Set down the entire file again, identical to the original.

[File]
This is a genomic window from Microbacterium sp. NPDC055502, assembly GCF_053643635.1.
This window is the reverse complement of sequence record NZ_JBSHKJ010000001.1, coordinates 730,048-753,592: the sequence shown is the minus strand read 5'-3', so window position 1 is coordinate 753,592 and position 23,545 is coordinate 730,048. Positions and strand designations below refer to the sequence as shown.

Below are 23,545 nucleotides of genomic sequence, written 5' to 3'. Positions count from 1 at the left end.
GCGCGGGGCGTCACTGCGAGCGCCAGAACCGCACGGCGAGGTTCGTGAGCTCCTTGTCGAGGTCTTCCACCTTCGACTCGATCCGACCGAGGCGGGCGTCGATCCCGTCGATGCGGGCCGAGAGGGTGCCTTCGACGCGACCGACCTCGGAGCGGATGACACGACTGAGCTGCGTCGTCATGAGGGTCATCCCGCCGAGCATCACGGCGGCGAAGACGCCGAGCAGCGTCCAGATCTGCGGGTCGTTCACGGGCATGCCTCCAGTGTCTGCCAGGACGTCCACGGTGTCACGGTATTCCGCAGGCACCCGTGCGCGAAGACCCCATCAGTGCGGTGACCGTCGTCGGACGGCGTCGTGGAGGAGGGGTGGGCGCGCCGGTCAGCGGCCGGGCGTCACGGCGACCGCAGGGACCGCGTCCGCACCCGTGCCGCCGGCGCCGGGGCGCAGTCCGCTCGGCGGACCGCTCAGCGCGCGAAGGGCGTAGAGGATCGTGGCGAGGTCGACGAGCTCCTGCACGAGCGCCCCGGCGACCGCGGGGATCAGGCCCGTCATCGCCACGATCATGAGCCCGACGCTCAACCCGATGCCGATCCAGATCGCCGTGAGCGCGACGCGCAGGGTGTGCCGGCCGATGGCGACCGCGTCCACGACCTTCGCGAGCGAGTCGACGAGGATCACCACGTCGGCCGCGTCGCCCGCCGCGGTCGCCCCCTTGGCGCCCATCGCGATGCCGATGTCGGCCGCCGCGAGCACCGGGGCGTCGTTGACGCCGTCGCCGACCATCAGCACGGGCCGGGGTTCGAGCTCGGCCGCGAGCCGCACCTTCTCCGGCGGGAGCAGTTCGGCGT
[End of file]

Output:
This is a genomic window from Microbacterium sp. NPDC055502, assembly GCF_053643635.1.
This window is the reverse complement of sequence record NZ_JBSHKJ010000001.1, coordinates 730,048-753,592: the sequence shown is the minus strand read 5'-3', so window position 1 is coordinate 753,592 and position 23,545 is coordinate 730,048. Positions and strand designations below refer to the sequence as shown.

Below are 23,545 nucleotides of genomic sequence, written 5' to 3'. Positions count from 1 at the left end.
GCGCGGGGCGTCACTGCGAGCGCCAGAACCGCACGGCGAGGTTCGTGAGCTCCTTGTCGAGGTCTTCCACCTTCGACTCGATCCGACCGAGGCGGGCGTCGATCCCGTCGATGCGGGCCGAGAGGGTGCCTTCGACGCGACCGACCTCGGAGCGGATGACACGACTGAGCTGCGTCGTCATGAGGGTCATCCCGCCGAGCATCACGGCGGCGAAGACGCCGAGCAGCGTCCAGATCTGCGGGTCGTTCACGGGCATGCCTCCAGTGTCTGCCAGGACGTCCACGGTGTCACGGTATTCCGCAGGCACCCGTGCGCGAAGACCCCATCAGTGCGGTGACCGTCGTCGGACGGCGTCGTGGAGGAGGGGTGGGCGCGCCGGTCAGCGGCCGGGCGTCACGGCGACCGCAGGGACCGCGTCCGCACCCGTGCCGCCGGCGCCGGGGCGCAGTCCGCTCGGCGGACCGCTCAGCGCGCGAAGGGCGTAGAGGATCGTGGCGAGGTCGACGAGCTCCTGCACGAGCGCCCCGGCGACCGCGGGGATCAGGCCCGTCATCGCCACGATCATGAGCCCGACGCTCAACCCGATGCCGATCCAGATCGCCGTGAGCGCGACGCGCAGGGTGTGCCGGCCGATGGCGACCGCGTCCACGACCTTCGCGAGCGAGTCGACGAGGATCACCACGTCGGCCGCGTCGCCCGCCGCGGTCGCCCCCTTGGCGCCCATCGCGATGCCGATGTCGGCCGCCGCGAGCACCGGGGCGTCGTTGACGCCGTCGCCGACCATCAGCACGGGCCGGGGTTCGAGCTCGGCCGCGAGCCGCACCTTCTCCGGCGGGAGCAGTTCGGCGT